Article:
So one question remains. After all this time, will you have me back again?

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Eric in Korea

eric-in-korea-smallIt’s been about two weeks since I’ve gotten back from my vacation, and I’m only four days away from being in South Korea for six months. It’s been nothing but a whirlwind so far. A lot of my friends here, both old and new, are leaving soon. For some, their contracts are up, and it’s time to go. For others, their hearts are simply leading them elsewhere. Despite my having a hard time readjusting to life here, I feel lucky to still have six more months left. I don’t know what I’m going to do after that time is gone, but I have a feeling I’ll have figured it out by then.

*

I’ve been thinking a lot about why I want to travel. I’ve been trying to understand the effects travel can have on a person. I’m not sure I have any kind of firm grasp on this yet; I haven’t traveled all that much. A little in the United States, mostly in the Midwest and on the East coast, and of course, South Korea and the Philippines. I always experience an elation upon arriving in a new place for the first time, whether that place was a different state or country. It’s a high, a lot like the feeling of love. I hate to think this feeling goes away, but, of course, it does. After that initial high, you begin to see things more clearly. I think this is where I am with South Korea right now, and I think it’s a great place, maybe the only place, to begin to cultivate something meaningful and real.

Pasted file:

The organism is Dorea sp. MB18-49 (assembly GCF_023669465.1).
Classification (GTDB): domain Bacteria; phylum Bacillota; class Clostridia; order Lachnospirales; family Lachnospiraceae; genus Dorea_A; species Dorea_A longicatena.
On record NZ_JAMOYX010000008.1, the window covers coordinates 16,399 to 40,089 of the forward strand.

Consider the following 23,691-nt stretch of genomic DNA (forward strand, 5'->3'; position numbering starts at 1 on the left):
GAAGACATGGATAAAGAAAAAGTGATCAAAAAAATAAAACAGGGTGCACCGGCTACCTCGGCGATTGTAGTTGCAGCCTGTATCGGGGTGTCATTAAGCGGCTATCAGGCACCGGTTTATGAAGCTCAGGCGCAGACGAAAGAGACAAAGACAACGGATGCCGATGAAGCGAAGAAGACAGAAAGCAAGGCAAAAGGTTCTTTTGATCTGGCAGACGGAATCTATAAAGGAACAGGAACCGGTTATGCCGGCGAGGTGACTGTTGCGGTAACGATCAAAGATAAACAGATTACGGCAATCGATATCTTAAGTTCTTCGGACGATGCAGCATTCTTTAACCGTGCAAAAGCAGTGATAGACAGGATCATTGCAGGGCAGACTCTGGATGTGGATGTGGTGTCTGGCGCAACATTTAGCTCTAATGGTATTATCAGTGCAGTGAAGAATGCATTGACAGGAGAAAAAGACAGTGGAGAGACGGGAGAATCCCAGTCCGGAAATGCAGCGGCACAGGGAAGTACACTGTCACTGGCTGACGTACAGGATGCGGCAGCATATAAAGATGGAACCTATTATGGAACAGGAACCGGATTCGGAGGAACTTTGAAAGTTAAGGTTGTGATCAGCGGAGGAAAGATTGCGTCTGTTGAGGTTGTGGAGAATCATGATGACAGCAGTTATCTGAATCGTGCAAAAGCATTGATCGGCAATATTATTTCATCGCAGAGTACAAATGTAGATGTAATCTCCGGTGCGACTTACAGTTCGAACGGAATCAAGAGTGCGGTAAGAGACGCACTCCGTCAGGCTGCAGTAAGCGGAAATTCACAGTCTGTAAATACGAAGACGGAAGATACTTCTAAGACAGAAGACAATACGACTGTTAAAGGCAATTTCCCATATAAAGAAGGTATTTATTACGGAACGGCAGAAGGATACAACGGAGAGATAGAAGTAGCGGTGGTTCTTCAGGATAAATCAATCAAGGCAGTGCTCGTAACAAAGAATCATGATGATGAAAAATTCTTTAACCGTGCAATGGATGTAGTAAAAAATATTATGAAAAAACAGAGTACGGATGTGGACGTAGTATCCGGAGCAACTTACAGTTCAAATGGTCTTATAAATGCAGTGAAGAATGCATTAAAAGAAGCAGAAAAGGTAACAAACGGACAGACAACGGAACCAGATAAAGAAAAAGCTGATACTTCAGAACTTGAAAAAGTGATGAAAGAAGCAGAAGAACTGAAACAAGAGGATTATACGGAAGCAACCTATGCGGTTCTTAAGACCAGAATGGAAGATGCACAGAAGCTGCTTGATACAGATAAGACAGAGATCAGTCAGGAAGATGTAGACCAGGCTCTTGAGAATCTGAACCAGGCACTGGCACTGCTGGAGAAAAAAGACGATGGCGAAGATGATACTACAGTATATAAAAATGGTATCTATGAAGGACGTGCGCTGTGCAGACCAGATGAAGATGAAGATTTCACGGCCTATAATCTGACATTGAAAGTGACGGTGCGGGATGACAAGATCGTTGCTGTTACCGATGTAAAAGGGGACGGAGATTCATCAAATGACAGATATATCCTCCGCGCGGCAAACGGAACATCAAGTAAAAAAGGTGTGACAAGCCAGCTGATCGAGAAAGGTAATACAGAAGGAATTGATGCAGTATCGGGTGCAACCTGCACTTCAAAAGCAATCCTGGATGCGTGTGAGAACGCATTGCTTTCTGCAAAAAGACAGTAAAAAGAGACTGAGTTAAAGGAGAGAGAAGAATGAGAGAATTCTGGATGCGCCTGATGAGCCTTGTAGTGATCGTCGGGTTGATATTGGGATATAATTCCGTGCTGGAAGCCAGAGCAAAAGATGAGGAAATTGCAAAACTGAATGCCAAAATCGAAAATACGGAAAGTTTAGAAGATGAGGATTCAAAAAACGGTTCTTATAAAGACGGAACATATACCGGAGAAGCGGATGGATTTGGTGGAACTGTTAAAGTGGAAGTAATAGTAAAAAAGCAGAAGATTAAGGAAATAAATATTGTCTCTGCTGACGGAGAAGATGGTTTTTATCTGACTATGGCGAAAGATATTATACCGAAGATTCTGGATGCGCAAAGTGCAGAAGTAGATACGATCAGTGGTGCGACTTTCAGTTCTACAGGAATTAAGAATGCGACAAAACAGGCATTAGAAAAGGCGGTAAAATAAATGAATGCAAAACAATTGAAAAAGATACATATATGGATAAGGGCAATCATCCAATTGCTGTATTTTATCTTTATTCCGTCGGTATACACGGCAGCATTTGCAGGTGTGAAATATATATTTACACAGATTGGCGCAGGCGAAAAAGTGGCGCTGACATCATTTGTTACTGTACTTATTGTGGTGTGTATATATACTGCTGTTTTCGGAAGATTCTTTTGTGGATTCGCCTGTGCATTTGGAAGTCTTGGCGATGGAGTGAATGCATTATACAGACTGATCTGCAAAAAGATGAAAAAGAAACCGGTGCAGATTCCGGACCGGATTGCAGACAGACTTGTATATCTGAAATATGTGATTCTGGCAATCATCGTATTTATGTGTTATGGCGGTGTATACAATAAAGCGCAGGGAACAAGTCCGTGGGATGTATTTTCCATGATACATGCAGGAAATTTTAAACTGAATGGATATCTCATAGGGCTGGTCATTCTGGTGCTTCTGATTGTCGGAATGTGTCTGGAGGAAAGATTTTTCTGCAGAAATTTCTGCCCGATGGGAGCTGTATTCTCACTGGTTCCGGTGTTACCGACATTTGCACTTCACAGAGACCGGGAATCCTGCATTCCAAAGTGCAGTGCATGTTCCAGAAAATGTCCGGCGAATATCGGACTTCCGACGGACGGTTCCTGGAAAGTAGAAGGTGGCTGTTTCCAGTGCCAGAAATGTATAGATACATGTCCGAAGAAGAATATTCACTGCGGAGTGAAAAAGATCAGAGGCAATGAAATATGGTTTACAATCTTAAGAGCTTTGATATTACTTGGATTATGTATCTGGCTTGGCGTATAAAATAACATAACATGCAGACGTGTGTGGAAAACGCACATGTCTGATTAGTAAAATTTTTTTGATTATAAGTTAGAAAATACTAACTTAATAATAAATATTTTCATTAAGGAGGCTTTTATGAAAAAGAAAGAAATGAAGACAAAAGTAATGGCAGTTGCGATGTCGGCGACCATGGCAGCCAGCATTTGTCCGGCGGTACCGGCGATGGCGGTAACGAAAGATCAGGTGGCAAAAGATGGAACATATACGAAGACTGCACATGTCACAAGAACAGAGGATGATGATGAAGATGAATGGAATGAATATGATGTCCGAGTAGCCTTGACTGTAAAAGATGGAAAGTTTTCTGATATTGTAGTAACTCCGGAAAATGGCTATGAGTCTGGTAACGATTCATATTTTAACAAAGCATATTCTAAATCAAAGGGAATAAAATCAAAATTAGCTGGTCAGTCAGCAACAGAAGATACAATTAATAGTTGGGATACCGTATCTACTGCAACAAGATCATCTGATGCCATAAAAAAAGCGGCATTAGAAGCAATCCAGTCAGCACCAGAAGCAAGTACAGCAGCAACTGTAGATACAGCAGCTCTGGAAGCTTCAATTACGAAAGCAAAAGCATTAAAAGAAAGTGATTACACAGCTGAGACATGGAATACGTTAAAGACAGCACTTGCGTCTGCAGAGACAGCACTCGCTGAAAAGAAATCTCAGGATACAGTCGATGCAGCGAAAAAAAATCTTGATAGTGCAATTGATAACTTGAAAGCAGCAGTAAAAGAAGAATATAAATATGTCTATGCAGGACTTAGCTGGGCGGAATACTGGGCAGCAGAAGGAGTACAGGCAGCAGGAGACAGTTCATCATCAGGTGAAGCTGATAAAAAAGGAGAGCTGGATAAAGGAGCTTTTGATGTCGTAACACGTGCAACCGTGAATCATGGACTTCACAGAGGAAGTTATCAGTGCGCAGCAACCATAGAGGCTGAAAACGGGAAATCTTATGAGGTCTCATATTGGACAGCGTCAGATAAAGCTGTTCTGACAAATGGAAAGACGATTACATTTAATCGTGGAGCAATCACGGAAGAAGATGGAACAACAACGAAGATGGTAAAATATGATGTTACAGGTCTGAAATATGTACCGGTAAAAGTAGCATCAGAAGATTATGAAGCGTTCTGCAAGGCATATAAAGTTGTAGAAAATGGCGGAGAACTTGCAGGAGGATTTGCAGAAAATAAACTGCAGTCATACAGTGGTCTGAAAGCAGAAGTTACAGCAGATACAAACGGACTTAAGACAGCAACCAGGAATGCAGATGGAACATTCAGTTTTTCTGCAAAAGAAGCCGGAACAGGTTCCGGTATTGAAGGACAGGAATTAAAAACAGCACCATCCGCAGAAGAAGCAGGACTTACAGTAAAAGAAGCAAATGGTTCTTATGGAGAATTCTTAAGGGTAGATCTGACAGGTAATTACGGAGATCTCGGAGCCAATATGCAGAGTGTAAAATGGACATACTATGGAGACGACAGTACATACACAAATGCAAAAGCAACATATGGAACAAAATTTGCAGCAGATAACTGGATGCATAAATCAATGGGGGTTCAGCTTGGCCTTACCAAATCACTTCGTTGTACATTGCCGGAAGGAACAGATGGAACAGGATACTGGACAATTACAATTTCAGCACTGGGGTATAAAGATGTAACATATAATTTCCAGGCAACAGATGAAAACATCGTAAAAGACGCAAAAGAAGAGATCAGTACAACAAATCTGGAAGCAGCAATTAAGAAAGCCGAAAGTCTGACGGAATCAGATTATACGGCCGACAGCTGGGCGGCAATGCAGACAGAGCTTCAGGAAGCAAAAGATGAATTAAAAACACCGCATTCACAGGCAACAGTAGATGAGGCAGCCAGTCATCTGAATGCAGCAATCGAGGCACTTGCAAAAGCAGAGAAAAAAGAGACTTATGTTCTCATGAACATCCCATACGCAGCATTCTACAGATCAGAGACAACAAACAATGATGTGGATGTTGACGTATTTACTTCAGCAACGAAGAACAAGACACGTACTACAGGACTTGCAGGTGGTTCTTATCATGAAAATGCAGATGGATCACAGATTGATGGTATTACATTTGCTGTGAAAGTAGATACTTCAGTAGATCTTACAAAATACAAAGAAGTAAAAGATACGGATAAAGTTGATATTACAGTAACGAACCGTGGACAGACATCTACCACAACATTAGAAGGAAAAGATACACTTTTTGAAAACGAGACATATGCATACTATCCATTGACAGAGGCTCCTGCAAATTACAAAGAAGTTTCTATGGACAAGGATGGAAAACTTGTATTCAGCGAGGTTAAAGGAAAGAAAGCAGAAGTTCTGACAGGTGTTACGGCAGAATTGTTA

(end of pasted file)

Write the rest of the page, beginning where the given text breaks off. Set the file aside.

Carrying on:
*

The photo was taken on Valentine’s Day. A friend asked me to be her date to a fancy dinner an international women’s organization hosted. Her date had cancelled on her at the last minute. It was a great evening: a good dinner, professional dancers, who danced the waltz, tango, and foxtrot, for entertainment, and then some unprofessional dancing of our own. Afterward, I met other friends at a noraebang, and before we left I of course had to sing a song. I’ve never been much for karaoke, but that night I rocked out an energetic version of Hey, Jude. Later, as you can see, I meet up with my real date, Winnie the Pooh.

This is me in Korea, and though I see things here a bit differently now, I think that’s how they were supposed to be seen all along. Here’s to making my time here the best it can be. Cheers.

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Take the beach, for example.